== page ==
Cone Beam CT (Computed Tomography) has been developed in recent years for use in dental & maxillofacial regions and its slowly establishing itself as the imaging modality of choice in certain clinical situations. It allows clinicians to get a 3D image reconstruction of the 2D image. Thus allows a better and accurate radiographic interpretation.
Considerable controversy exists for the use of CBCT. Some authorities claim that CBCT should be used on routine basis for dental and maxillofacial examinations. Others claim that it should only be used when conventional panoramic radiography is not sufficient for proper examination of the patient.
Some of the indications of CBCT are:
- Localized assessment of an impacted tooth
- Assessment of cleft palate
- When planning Apicoectomy or surgical endodontics
- Assessment of Maxillofacial Trauma
- Assessment of the relationship of the wisdom teeth to the inferior alveolar nerve
- Implant Surgery
- Guidelines For Taking a Cone Beam CT
The following guidelines will help the clinician in preparing the equipment and the patient prior to taking a CBCT.
- Patients should be asked to remove any earrings, dentures, jewelry, hair pins, & glasses.
- The patient should be informed and reassured about how the machine will move and emphasize on the importance to remain still without movement.
- Use the radiation volume necessary to answer the clinical question required. Thus minimizing radiation dose and enhancing image quality.
- Optimal Exposure factors should be selected to satisfy the diagnostic requirement of the examination.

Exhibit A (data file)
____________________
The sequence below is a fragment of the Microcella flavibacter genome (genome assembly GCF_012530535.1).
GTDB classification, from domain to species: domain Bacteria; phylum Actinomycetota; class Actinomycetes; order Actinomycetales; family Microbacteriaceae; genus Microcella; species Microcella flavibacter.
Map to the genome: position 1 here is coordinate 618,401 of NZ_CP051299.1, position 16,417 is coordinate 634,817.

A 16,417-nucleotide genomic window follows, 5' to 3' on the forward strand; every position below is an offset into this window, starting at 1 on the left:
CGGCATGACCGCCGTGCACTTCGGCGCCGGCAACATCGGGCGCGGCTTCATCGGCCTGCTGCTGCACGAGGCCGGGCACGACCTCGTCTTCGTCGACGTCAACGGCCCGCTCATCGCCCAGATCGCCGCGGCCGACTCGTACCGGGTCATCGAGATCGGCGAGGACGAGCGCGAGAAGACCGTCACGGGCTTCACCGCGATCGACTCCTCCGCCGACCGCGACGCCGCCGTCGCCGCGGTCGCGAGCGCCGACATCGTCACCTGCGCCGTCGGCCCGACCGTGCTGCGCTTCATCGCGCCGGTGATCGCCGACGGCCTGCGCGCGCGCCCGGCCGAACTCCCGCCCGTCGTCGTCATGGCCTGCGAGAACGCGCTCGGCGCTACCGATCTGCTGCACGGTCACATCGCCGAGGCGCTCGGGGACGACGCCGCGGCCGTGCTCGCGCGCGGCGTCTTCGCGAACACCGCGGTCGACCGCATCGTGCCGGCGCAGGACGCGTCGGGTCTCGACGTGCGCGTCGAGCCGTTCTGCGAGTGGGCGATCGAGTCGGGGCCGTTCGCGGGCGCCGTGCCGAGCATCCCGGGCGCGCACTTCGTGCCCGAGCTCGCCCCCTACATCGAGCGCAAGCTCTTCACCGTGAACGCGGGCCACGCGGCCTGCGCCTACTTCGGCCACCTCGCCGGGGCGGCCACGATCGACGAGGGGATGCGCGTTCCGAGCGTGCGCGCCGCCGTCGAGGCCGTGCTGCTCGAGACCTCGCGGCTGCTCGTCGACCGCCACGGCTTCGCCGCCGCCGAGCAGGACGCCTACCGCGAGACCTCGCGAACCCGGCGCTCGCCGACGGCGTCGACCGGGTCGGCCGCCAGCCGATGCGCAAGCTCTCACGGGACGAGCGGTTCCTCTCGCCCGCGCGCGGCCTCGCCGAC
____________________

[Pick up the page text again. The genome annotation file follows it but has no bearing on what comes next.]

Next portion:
- Optimal reconstructed voxel size should be selected.
- Use the “Quick Scan” feature, if available & when it satisfies the diagnostic requirement.
- The patient should be positioned according to the manufacturer instructions.
- There is no need for routine use of lead apron and/or thyroid collar.
The following case is an example of why dentists order a Cone Beam CT scan that I have noticed in my practice.
A female patient was complaining of a broken right wisdom tooth. She has visited a couple of dental clinics and none of them agreed to extract it. They were all afraid due to its close proximity to the lower nerve of the jaw (Inferior Alveolar Nerve). The patient here was informed of the possibility of the risk of nerve paresthesia or complete total loss of sensation on the right side of the jaw.
She was informed to do a CBCT to detect how close it is to the inferior alveolar nerve. On CBCT however, a thin bone appeared between the root of the tooth and the nerve thereby separating it. In addition an apical inflammation was also noted very clearly. Thanks to advantage of a CBCT for giving us a 3D image that in no way would we get it with a normal panoramic radiograph.
The treatment was still preferred to do the extraction surgically to minimize the stress on the nerve and for better prognosis.
Reference: Essentials of Dental Radiography & Radiology by Eric Whites, & Nicholas Drage